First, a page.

Open main menu

Page:Popular Science Monthly Volume 54.djvu/806

This page has been proofread, but needs to be validated.
782
THE POPULAR SCIENCE MONTHLY.

the limits of the guesses, one figure would occur about as often as another in units' or tens' place. It was argued, therefore, that any marked or persistent variation from such regularity in such a great number of cases would reveal what might be termed an unconscious preference for such numbers or digits for these places.

The purpose of this study, then, was to determine whether or not there existed in the popular mind, under the conditions offered, any such preferences.

After the very arduous and tedious task of collating and classifying all the guesses for men and women separately had been done, the following facts appeared:

In the first place, marked preference is shown for certain digits both for units' and tens' places. This statement is based on a study of the 6,8 G 3 guesses falling below one thousand. Of these, 4,238 were made by men and 2,625 were made by women. By tabulations of the digits used in units' place by both men and women, the following facts have been determined: 800 used 9, while but 374 used 8; 1,070 used 7, and 443 preferred 6; 881 used 5, and only 295 preferred 4; 862 chose 3, while 331 used 2; 577 ended with 1, while 1,230 preferred 0 as the last figure.

A tabulation of the figures used in tens' place shows, save in the case of 2 and 3, where 2 is used oftener than 3, the same curious preferences, but in a much less marked degree. To go into detail, 850 chose 9 for tens' place, while 559 took 8; 907 used 7, while only 637 selected 6; 748 took 5, while only 536 used 4; 601 used 3, and 634 chose 2; 728 used 1, as against 872 who used 0.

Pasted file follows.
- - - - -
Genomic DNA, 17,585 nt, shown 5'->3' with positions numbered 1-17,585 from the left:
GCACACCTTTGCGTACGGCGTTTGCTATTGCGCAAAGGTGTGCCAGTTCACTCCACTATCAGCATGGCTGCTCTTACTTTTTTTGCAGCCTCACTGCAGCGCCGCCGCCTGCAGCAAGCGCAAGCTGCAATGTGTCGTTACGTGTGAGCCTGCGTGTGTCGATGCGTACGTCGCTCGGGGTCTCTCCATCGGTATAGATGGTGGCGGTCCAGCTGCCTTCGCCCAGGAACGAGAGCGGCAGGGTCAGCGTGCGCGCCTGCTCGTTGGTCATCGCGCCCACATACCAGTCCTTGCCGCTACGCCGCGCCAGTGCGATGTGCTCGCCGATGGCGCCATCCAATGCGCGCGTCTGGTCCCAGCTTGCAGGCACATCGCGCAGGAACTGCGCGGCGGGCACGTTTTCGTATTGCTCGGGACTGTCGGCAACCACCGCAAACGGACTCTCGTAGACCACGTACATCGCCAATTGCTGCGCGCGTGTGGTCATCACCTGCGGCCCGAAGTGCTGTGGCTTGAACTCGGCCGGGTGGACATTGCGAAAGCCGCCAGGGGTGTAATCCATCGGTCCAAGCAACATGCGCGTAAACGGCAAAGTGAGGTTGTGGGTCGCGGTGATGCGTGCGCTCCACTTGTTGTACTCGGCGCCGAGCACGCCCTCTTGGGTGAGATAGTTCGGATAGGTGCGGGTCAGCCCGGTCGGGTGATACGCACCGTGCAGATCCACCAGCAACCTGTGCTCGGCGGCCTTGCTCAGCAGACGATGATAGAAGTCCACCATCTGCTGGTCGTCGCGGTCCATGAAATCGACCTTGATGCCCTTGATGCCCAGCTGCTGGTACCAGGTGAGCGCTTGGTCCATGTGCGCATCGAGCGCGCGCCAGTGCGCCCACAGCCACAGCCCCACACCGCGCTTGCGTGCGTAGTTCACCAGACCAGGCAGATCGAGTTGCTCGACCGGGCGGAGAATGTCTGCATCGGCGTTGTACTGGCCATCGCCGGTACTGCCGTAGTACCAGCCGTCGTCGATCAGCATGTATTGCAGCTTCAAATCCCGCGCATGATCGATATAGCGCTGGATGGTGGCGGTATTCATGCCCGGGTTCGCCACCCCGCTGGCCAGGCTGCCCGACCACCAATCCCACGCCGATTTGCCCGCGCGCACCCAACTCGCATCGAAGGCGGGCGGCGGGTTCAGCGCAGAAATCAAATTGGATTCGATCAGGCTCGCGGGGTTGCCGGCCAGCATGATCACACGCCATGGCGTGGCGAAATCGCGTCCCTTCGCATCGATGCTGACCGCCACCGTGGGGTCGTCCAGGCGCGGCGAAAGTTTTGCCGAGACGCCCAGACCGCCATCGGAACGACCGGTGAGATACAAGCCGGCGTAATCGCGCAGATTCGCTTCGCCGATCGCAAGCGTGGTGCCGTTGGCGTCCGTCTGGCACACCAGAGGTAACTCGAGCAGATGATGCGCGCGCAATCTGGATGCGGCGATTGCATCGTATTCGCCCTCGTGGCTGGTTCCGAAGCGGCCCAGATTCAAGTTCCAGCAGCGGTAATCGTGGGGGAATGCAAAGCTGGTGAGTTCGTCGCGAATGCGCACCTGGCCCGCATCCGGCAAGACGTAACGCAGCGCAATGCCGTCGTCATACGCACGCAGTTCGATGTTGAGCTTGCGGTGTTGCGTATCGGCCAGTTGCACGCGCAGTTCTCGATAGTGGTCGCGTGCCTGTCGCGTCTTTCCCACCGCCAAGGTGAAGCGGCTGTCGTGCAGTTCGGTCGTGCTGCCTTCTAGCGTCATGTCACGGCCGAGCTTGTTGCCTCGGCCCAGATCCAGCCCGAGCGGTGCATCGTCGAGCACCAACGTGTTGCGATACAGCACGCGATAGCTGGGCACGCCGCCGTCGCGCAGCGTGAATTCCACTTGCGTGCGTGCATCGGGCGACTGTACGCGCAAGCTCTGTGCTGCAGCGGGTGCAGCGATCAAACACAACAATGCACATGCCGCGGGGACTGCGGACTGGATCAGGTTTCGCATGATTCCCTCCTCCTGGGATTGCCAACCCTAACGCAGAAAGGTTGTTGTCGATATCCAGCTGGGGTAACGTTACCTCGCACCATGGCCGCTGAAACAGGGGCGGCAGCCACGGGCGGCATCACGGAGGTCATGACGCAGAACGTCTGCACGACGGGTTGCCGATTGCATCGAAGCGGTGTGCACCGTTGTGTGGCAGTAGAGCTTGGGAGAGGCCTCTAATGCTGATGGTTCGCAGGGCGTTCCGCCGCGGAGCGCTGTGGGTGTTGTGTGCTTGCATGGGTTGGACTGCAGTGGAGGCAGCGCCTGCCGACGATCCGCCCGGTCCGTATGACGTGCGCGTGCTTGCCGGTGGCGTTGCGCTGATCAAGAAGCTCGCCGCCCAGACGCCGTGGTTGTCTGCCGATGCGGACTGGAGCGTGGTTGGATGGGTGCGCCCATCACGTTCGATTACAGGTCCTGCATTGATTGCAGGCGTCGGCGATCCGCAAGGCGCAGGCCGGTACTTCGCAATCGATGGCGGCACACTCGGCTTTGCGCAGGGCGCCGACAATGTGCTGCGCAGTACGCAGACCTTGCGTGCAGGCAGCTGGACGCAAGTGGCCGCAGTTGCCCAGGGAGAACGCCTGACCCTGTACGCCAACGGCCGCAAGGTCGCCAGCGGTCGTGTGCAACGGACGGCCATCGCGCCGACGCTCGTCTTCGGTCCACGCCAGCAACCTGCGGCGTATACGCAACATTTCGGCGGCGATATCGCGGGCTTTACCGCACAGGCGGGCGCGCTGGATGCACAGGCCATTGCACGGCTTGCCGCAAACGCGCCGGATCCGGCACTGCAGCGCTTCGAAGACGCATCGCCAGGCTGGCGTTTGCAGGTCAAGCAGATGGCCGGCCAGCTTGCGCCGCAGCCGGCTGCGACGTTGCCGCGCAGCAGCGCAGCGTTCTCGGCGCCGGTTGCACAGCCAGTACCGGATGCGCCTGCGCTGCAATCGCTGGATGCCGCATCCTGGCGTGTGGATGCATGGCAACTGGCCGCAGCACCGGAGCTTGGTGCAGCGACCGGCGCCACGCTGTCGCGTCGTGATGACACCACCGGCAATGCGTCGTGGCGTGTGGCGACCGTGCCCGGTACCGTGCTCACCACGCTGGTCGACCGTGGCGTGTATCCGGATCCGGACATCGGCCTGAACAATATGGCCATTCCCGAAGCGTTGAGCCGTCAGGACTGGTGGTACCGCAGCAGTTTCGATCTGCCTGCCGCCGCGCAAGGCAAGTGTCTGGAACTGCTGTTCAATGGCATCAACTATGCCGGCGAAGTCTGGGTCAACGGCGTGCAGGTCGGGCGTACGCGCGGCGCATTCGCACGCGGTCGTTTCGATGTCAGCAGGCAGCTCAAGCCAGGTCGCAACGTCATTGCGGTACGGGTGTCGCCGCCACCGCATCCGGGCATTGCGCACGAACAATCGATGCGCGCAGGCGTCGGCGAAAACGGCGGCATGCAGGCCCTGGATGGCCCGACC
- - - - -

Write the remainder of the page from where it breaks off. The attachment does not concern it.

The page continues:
Were it not that the selections here in the main correspond with the preferences shown in units' place, the significance of these figures would be much less important; but the evidence here can not wholly be ignored when taken in connection with the facts obtained in the preferences shown in the case of the figures occupying units' place.

We are enabled, then, as a result of the study of these guesses, to say that under the conditions offered, aside from a preference of 0 over 1 to end the numbers selected, digits representing odd numbers are conspicuously preferred to those representing even numbers. How far this will hold under other conditions can not now be stated, but the facts here observed are of such a nature as to suggest the possibility of an habitual tendency in this direction. However, further investigations can alone determine whether or not this bias for certain numbers is potent in a general way.

The curve on the next page, exhibiting the results noted above, shows at a glance the marked and persistent preference for the odd numbers.